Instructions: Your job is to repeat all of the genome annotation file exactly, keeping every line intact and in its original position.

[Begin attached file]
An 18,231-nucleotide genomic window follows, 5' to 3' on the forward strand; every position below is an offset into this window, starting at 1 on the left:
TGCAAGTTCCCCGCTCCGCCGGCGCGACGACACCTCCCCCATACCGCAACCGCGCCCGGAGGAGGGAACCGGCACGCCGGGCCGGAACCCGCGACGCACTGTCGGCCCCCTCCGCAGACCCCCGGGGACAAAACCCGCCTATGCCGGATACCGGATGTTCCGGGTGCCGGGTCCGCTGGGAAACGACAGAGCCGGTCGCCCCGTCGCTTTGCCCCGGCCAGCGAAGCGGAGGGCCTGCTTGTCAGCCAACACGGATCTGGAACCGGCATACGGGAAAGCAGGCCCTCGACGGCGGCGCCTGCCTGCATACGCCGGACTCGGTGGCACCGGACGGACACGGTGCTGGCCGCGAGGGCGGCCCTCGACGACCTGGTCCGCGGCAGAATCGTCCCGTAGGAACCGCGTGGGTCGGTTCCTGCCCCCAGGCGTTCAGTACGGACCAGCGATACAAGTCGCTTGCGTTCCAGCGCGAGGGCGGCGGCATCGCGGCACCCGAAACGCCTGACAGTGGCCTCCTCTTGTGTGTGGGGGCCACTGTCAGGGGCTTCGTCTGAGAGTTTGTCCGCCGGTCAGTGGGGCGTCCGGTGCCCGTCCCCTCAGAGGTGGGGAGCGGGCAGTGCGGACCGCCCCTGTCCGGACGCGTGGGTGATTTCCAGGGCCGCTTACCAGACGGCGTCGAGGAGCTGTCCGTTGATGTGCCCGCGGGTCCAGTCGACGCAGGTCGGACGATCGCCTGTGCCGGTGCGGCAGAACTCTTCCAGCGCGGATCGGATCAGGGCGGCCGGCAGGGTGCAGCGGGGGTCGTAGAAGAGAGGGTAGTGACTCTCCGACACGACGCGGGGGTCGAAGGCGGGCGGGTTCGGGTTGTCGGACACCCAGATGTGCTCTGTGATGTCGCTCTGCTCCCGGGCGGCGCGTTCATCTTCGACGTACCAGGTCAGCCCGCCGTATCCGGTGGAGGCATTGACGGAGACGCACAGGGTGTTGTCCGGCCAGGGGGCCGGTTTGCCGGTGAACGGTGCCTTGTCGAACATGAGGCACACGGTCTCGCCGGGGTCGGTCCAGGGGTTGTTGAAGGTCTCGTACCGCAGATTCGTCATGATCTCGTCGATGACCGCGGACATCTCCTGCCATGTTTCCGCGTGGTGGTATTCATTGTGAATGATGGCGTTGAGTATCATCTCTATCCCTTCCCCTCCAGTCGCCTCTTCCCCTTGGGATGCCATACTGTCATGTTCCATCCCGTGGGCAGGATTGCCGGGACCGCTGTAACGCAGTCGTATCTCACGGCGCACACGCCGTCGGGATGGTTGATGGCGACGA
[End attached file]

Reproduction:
An 18,231-nucleotide genomic window follows, 5' to 3' on the forward strand; every position below is an offset into this window, starting at 1 on the left:
TGCAAGTTCCCCGCTCCGCCGGCGCGACGACACCTCCCCCATACCGCAACCGCGCCCGGAGGAGGGAACCGGCACGCCGGGCCGGAACCCGCGACGCACTGTCGGCCCCCTCCGCAGACCCCCGGGGACAAAACCCGCCTATGCCGGATACCGGATGTTCCGGGTGCCGGGTCCGCTGGGAAACGACAGAGCCGGTCGCCCCGTCGCTTTGCCCCGGCCAGCGAAGCGGAGGGCCTGCTTGTCAGCCAACACGGATCTGGAACCGGCATACGGGAAAGCAGGCCCTCGACGGCGGCGCCTGCCTGCATACGCCGGACTCGGTGGCACCGGACGGACACGGTGCTGGCCGCGAGGGCGGCCCTCGACGACCTGGTCCGCGGCAGAATCGTCCCGTAGGAACCGCGTGGGTCGGTTCCTGCCCCCAGGCGTTCAGTACGGACCAGCGATACAAGTCGCTTGCGTTCCAGCGCGAGGGCGGCGGCATCGCGGCACCCGAAACGCCTGACAGTGGCCTCCTCTTGTGTGTGGGGGCCACTGTCAGGGGCTTCGTCTGAGAGTTTGTCCGCCGGTCAGTGGGGCGTCCGGTGCCCGTCCCCTCAGAGGTGGGGAGCGGGCAGTGCGGACCGCCCCTGTCCGGACGCGTGGGTGATTTCCAGGGCCGCTTACCAGACGGCGTCGAGGAGCTGTCCGTTGATGTGCCCGCGGGTCCAGTCGACGCAGGTCGGACGATCGCCTGTGCCGGTGCGGCAGAACTCTTCCAGCGCGGATCGGATCAGGGCGGCCGGCAGGGTGCAGCGGGGGTCGTAGAAGAGAGGGTAGTGACTCTCCGACACGACGCGGGGGTCGAAGGCGGGCGGGTTCGGGTTGTCGGACACCCAGATGTGCTCTGTGATGTCGCTCTGCTCCCGGGCGGCGCGTTCATCTTCGACGTACCAGGTCAGCCCGCCGTATCCGGTGGAGGCATTGACGGAGACGCACAGGGTGTTGTCCGGCCAGGGGGCCGGTTTGCCGGTGAACGGTGCCTTGTCGAACATGAGGCACACGGTCTCGCCGGGGTCGGTCCAGGGGTTGTTGAAGGTCTCGTACCGCAGATTCGTCATGATCTCGTCGATGACCGCGGACATCTCCTGCCATGTTTCCGCGTGGTGGTATTCATTGTGAATGATGGCGTTGAGTATCATCTCTATCCCTTCCCCTCCAGTCGCCTCTTCCCCTTGGGATGCCATACTGTCATGTTCCATCCCGTGGGCAGGATTGCCGGGACCGCTGTAACGCAGTCGTATCTCACGGCGCACACGCCGTCGGGATGGTTGATGGCGACGA